South Korea and the United States have agreed on a space cooperation deal to boost civilian exchanges in the space sector, Seoul's Foreign Ministry said Monday.
The agreement, reached on Sunday, is aimed at establishing a legal and institutional framework for increased civilian cooperation in space science, earth observation and space exploration.
It is the first time the U.S. has agreed to a government-to-government deal on space cooperation with an Asian nation, the ministry said.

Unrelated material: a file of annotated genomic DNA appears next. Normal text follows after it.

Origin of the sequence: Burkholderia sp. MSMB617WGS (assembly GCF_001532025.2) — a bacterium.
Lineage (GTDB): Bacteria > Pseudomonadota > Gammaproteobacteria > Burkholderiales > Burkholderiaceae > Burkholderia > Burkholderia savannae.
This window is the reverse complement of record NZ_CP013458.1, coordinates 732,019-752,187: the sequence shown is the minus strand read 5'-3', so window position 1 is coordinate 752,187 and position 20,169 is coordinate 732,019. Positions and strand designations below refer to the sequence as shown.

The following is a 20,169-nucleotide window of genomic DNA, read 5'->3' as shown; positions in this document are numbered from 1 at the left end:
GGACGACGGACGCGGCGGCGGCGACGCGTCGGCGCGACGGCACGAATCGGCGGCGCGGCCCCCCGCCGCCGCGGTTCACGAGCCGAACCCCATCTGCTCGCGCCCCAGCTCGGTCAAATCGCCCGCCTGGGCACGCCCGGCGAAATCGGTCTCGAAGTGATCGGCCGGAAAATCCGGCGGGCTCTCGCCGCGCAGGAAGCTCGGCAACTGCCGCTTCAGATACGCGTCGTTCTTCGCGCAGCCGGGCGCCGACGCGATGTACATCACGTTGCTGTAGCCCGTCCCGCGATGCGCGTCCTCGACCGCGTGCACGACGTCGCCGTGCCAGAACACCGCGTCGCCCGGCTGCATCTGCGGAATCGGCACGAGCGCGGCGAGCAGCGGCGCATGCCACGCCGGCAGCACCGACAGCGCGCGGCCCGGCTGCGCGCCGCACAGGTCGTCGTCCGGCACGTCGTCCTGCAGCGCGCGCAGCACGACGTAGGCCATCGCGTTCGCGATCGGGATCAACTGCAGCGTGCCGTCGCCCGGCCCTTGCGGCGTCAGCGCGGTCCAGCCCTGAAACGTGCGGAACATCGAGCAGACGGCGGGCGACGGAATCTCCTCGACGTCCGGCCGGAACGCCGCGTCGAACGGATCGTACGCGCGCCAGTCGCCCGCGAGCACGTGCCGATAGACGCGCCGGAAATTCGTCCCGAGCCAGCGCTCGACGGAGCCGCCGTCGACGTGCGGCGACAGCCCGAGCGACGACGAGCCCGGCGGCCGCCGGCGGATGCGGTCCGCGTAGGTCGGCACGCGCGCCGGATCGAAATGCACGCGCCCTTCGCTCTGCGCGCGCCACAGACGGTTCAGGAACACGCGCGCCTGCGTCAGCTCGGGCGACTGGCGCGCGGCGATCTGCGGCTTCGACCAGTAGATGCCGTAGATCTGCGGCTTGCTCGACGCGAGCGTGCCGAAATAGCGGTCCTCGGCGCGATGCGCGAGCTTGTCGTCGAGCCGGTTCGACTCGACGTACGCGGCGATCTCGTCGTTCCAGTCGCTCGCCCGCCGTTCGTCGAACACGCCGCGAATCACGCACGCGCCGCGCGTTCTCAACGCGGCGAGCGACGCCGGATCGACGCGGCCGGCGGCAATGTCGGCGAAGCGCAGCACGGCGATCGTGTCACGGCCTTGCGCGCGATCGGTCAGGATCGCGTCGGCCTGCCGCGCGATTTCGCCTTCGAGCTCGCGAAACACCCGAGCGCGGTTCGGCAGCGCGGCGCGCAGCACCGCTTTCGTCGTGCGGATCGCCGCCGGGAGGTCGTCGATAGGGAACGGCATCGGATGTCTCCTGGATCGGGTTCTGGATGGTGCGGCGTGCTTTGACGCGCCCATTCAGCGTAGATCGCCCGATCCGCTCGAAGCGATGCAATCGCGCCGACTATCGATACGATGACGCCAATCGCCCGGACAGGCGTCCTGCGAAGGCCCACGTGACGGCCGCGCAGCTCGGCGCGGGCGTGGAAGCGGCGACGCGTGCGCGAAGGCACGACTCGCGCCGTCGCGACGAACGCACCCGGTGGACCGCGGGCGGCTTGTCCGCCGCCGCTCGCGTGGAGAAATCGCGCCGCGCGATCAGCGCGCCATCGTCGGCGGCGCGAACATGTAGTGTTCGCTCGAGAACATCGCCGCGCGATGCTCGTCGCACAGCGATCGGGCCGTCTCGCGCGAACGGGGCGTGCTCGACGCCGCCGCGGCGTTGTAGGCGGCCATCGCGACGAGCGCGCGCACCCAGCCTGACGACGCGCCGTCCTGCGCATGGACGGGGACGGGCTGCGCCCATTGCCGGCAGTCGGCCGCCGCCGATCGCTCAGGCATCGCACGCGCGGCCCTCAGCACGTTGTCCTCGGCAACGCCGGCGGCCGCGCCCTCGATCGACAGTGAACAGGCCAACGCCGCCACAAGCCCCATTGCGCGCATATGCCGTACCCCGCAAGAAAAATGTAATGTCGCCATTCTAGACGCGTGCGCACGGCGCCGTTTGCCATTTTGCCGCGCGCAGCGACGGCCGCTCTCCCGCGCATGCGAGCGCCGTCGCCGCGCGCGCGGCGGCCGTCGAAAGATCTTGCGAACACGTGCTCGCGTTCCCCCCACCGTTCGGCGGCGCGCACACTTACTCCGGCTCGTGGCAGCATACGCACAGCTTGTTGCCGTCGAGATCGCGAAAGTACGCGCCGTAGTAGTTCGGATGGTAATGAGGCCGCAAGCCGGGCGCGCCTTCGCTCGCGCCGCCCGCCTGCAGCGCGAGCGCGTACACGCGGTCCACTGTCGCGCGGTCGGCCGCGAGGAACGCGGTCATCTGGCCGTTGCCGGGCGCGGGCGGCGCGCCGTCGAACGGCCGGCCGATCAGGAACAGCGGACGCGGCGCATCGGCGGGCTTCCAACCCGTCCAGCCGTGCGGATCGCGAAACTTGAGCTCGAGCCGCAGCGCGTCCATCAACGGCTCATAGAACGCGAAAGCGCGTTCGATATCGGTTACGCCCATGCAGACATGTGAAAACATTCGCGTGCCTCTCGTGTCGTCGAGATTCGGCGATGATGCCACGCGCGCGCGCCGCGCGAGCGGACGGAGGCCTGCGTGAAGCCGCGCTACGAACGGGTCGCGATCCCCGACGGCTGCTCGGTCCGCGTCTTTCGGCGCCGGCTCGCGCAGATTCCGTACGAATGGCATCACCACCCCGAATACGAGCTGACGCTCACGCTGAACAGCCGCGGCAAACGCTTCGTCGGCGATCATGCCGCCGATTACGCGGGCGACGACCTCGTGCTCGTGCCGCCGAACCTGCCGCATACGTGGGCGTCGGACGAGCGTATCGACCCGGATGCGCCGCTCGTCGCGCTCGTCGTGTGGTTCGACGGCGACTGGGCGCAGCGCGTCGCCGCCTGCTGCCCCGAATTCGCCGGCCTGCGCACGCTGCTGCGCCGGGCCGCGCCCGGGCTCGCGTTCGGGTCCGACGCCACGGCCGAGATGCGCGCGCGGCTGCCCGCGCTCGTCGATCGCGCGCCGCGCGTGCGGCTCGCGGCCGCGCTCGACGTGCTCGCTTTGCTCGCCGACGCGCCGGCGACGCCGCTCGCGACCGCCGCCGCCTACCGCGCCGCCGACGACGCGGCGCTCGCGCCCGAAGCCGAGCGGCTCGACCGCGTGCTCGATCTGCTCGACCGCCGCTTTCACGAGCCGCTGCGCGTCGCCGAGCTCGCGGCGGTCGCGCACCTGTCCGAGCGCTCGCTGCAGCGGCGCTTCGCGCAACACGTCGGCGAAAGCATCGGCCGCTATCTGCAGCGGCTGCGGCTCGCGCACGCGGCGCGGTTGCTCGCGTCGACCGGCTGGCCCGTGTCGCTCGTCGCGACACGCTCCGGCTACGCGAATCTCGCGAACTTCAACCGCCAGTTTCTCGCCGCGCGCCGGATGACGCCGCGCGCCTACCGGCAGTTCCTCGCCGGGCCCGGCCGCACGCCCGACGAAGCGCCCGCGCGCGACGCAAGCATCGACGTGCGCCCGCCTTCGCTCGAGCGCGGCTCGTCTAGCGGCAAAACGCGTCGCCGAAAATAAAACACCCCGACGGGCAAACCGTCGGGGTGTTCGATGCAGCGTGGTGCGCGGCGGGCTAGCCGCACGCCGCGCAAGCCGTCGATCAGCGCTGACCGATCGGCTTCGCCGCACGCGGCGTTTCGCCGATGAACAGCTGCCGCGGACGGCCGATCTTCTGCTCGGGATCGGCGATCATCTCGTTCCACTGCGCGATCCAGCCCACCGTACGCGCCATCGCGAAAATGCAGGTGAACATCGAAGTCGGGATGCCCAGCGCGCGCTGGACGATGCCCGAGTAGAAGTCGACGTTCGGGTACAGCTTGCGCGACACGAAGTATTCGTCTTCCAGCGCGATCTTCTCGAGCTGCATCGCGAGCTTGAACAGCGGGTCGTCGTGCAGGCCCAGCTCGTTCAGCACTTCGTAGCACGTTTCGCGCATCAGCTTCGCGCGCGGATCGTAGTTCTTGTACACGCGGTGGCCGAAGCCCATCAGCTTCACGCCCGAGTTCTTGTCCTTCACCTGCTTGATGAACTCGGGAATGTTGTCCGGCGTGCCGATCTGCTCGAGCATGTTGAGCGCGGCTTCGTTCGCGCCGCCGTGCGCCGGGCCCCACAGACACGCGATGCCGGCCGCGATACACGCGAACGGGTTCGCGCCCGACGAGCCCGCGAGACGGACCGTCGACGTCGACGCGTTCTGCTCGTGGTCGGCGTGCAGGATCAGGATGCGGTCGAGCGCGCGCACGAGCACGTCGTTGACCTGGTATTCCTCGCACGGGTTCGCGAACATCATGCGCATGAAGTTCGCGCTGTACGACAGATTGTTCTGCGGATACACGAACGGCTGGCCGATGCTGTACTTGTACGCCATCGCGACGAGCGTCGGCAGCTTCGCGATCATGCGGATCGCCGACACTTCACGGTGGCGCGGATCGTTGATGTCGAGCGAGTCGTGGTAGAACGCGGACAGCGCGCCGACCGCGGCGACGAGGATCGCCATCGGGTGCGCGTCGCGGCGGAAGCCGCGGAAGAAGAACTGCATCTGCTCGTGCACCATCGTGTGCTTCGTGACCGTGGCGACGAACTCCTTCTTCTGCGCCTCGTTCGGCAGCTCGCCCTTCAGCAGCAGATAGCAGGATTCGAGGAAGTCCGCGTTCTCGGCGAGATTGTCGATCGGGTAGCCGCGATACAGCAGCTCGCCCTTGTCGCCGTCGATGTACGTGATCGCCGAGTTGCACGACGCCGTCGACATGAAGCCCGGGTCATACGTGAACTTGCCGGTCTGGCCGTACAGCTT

The allies "will soon take steps for its signing and coming into effect," a ministry official told reporters on the customary condition of anonymity.
Talks on the agreement began in 2010, but only gained momentum after a summit meeting between President Park Geun-hye and her U.S. counterpart, Barack Obama, in October.
The agreement "reaffirms the strongest alliance between South Korea and the U.S.," the official added.
The two countries have sought to expand their cooperation under the New Frontier slogan to cover issues ranging from space and cyberspace to health, environment, energy and technology.
Source: Yonhap news Agency